Car seat expiry dates
Do car seats really expire? Or is it just a ploy to get you to buy more car seats and spend more of your hard-earned cash? Is your car seat going to spontaneously combust into a huge flaming ball of melting plastic come its expiration date? Probably not, but expiration dates on car seats are NOT something that should be ignored.
Whether you're a "seasoned" parent or new to the ball game, you've probably at some point heard that car seats have a limited life span and that many come with "expiration" dates. I bet you're thinking right now that it's all so completely ridiculous, right? How can a piece of plastic expire?! While it may seem like a far-fetched story spread by parents who wrap their kids in cotton wool, or car seat manufacturers trying to dupe you into buying more of their seats, you've got it wrong.
So what's tthe matter with using that car seat Aunt Martha gave you, the one your 13-year-old cousin Timmy used as a baby? A bit of plastic is a bit of plastic, right? Wrong. That "bit of plastic" holds the life of your child in it when they ride in the car. While it might look okay, how do you know it really is? The naked eye can only see so much. It's what you can't see that you have to worry about.
Has the car seat been under recall? How often and for how long has it been in the sun? Has it been in an accident? (Aunt Martha's last car got written off, but that seems to have slipped her mind -- that was 12 years ago, after all!) It seems that Aunt Martha has also forgotten the time cousin Timmy had gastroenteritis and she bleached the cover, shell and harness (which, incidentally, she also gave a spin in the washing machine, a tumble in the dryer and a quick ironing for good measure).
The problem with that car seat you were so kindly gifted is that although it looks like it is in pristine condition, it may not provide your child the very best protection that they need in an accident. Remember, you can be the best driver in the world, but you're not the only driver out there and, unfortunately, freak accidents do happen.
For the record, don't do what silly (but oh-so-thoughtful!) Aunt Martha did -- NEVER use harsh chemicals on a seat, (especially the harness). DON'T soak those straps overnight in a bucket full of good ol' Napisan or give that harness a spin in the washing machine or a ride in the dryer. And YES, you should replace your harness straps if you do any of these things or if they're starting to fray. Seatbelts aren't much good to us if they've been beaten and battered and are fraying (in fact, they're extremely dangerous), and so too are harnesses and car seats.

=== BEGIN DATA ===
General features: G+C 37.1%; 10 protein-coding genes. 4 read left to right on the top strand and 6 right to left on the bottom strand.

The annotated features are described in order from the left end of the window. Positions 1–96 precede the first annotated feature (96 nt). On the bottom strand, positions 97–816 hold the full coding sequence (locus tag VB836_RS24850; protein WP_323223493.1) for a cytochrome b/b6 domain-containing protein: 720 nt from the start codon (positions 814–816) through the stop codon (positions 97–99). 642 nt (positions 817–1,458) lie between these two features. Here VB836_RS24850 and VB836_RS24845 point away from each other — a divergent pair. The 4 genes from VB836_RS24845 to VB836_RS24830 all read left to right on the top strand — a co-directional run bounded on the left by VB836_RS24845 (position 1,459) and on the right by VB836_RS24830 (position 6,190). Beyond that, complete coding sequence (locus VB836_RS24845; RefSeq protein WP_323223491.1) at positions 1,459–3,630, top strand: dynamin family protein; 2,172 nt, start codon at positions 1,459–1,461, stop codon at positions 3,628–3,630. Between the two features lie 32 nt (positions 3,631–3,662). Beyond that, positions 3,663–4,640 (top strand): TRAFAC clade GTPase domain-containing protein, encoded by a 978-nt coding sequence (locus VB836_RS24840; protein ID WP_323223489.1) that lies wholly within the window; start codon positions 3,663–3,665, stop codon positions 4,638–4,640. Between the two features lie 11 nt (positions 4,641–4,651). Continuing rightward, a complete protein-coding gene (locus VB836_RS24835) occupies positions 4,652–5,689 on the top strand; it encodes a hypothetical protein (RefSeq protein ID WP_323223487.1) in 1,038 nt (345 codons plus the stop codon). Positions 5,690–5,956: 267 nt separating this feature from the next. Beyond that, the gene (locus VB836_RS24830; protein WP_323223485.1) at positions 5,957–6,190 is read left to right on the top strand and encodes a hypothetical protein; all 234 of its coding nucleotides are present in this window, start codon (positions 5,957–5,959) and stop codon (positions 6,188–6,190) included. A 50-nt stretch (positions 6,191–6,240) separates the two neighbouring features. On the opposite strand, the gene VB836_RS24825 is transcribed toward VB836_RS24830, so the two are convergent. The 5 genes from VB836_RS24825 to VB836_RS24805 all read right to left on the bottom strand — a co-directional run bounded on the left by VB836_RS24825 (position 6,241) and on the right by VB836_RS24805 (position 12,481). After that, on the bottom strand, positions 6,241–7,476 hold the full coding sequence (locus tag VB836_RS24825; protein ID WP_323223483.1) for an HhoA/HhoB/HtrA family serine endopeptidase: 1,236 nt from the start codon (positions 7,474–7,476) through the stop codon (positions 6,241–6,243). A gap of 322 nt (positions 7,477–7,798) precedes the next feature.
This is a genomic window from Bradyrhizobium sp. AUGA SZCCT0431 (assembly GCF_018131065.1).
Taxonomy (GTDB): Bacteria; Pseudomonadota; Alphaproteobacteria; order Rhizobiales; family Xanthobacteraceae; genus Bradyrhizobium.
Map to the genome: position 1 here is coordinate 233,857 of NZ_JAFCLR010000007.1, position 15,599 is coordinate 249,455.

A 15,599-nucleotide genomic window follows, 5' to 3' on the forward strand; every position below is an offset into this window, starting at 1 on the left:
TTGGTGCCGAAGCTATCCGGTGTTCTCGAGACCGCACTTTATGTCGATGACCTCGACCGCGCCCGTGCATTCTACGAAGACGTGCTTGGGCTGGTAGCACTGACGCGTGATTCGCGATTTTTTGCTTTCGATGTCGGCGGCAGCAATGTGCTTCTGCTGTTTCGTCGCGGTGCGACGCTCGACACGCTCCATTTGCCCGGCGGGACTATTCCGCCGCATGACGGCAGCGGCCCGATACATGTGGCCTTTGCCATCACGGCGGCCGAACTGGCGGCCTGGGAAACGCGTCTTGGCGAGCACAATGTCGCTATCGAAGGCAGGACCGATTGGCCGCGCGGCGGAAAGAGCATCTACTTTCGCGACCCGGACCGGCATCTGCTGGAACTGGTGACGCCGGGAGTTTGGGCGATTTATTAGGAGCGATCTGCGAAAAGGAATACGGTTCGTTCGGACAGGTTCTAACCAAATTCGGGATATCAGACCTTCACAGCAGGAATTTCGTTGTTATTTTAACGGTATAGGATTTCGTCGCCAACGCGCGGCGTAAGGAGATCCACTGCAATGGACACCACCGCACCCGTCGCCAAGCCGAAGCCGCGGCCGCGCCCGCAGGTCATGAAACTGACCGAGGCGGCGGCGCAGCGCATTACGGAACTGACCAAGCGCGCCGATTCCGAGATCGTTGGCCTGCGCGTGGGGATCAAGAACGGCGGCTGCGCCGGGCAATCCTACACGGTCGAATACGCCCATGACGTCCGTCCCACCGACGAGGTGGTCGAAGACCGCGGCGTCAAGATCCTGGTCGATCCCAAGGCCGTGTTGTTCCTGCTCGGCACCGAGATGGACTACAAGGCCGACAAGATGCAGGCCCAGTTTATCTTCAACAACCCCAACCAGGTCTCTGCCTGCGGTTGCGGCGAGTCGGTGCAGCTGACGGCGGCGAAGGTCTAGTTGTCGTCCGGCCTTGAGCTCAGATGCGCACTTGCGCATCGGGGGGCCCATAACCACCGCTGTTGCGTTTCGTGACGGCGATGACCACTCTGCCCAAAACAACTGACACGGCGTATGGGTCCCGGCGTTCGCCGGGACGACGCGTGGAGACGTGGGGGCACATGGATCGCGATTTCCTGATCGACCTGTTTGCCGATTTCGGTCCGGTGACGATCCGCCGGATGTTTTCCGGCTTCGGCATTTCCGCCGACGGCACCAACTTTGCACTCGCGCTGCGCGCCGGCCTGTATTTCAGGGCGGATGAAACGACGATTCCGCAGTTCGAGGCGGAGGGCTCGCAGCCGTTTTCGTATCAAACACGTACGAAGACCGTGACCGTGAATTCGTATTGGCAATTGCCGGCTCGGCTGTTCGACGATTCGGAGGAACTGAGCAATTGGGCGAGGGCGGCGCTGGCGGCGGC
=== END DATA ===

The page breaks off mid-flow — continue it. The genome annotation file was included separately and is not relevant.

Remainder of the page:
Most people probably think they're making a kind gesture handing down that cot, bouncer, clothing and, yes, that car seat to others in the family for their new bundle of joy or joy-to-be. For the most part it is a very lovely and kind gesture, but is also a gesture often made when totally oblivious to the dangers of using a geriatric seat.
Here's an analogy for you. Expired medications are not always dangerous, but do become weak and possibly ineffective after their "use by" date. Medication deteriorates over time. This deterioration may or may not be visible to your own two eyes, but it has deteriorated -- you can count on it. It may hurt you, it may not. The point is, you just have NO idea what's going to happen if you use that medication -- and the same can be said with car seats.
So how long are our beloved car seats "good" for? Some car seats are good for at least 10 years, while some manufacturers are a little on the (what's considered by some) conservative side, with recommendations to discontinue the use of and destroy seats between 5 and 8 years of age. By the way, the clock starts ticking from when the seat is manufactured, NOT from the purchase date. To find your manufaturing date, check the car seat's label.
I bet you're thinking that $230 you just spent on a car seat with a life span of 8 years is a bit too much, aren't you? Think of it like this. $230 divided by 8 = $28.75. That's $28.75 a year you're investing in a seat that cradles and protects your child in an accident. I've spent nearly that much on one "meal" for the family from McDonalds! And how much did that pretty stroller you rocked on up with at coffee group last week cost again?